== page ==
Once the water is off, use a plunger to try to clear the clog. If it works, you'll see the water drain out of the bowl. If the plunger can't clear it, try a simple drain-cleaning tool like a Zip-It or Turbo Snake. If you don't have anything that can remove the clog, or if the clog remains even after trying to clear it, you'll need to call a plumber (or buy yourself a closet auger or plumber's snake).

If you are able to remove the clog, turn the water back on and flush the toilet to make sure the clog is completely gone.

on Feb 06, 2011 | Plumbing

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Water level is set too high and runs over the overflow. how can i adjust the water level in the tank?


Inside the tank, on a lever arm there should be a cylindrical float that rises and lowers with the water level. Attached to the float is a float rod with a clip that can slide up and down the rod. You can adjust the water level by sliding the clip down to reduce the amount of water entering the tank. As the water fills the tank, the float rises, pushing up the float rod, which in turn pushes up the level that controls the valve allowing water to enter the toilet.

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Toilet runs slightly, can minimally depress the handle to release a bit of water, and it will stop. How to fix?


Toilet runs continuously or doesn't flush adequately

Jiggling the handle might work for a while, but if your toilet is always running or doesn't flush adequately, you need to perform these simple fixes that usually can tame a noisy, inefficient toilet.

Check the Chain

The chain attached to the rubber flapper often becomes loose, causing incomplete flushing and/or continuous running. To fix it, remove links from the chain using needle-nosed pliers until it's tight.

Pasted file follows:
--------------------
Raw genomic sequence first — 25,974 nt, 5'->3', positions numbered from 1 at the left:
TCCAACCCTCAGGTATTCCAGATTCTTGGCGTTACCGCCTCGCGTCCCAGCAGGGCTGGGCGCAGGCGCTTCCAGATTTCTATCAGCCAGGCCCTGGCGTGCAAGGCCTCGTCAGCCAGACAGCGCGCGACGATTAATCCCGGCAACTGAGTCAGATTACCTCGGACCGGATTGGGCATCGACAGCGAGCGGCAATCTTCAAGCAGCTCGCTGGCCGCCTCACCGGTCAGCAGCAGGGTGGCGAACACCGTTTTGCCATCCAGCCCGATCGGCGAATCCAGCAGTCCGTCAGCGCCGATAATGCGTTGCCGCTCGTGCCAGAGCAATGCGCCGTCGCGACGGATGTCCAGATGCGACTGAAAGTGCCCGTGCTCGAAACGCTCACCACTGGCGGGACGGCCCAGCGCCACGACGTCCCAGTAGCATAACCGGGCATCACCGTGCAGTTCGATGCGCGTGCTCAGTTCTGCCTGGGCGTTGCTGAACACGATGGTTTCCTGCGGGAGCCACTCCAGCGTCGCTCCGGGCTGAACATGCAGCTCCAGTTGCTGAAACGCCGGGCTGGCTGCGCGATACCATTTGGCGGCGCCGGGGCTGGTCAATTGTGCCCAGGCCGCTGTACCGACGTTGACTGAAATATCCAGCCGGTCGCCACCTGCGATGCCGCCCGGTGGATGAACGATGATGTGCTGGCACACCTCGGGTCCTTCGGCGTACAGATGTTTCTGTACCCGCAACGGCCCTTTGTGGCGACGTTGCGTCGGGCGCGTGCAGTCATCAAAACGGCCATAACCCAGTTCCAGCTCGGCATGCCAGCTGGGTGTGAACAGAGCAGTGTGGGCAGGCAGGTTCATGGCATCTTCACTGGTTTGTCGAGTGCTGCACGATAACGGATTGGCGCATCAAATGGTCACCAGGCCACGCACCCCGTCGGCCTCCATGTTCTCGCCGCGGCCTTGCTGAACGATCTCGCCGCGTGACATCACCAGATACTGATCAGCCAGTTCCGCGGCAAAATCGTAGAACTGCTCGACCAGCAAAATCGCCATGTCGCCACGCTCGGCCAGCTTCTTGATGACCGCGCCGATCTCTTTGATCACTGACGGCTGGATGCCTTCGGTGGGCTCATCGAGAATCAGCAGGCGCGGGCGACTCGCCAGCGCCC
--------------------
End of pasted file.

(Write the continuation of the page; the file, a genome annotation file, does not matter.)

Check Water Level

Improper water levels can also cause problems with your toilet. This can be fixed by adjusting the ball ****, which is located next to the overflow pipe, the open tube to the right of the handle. Adjust the ball **** so the water comes to ½ " below the overflow pipe.

Clean the Surface of the Flush Valve

A continuously running toilet can also be the result of a faulty flush valve. Because the valve is made of rubber, it can decompose or warp allowing water to escape from the tank into the bowl. Clean the sealing surface to see if this will improve the seal. If too decomposed or warped the valve may need to be replaced.

Replace the Flapper

Remove old flapper and replace with a suitable replacement. Attach the flapper to the overflow pipe inside the bowl. Then attach the lever chain from the flapper to the handle lever making sure the chain is taut.

This video will help familairaize you with the flushing mechanism and the repair:

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Hello

Im Rossouw. qwalifide plumber

Ur problem most likely is ur arm conected to your flush handel.
If the arm is iron, try bending it down so that when u use the handel it has more leverage tolift up ur sistern flush rubber and create a flow facume as we call it.

if its plastick.... u must ajust the hight of ur flush meganisem by turning the head were the arm is conected left and pushing it down and turning it right to fasen it again. this will also work for iron arm bt is un nessesery for iron arm.

ajust hight until problem is solved.

Please rate my advice thanx :]

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I have a Eljer 150-403 and the toliet will not flush, although the handle is able to be moved down


Hi,

Remove the tank lid and set it aside. Inside, you should see where tha handle passes into the tank. There should be an arm running along the inside of the tank that raises when the handle is pushed down. Attached to the end of the arm is a chain that goes down into the water and attaches to the flapper valve. Now that you have identified all of these parts, push down on the toilet flush valve, and you should be able to identify where the toilet is broken. It is most likely he flapper or the chain.
Shut the water off behind the toilet, at the wall. Slowly stick your hand into the tank, and raise the flapper. (Don't worry, this is clean water).
Let the water drain through the toilet, and make your repair. All oarts necessary are available at any hardware store. Take your old part with you.
Best regards, --W/D--

Aug 11, 2009 | Home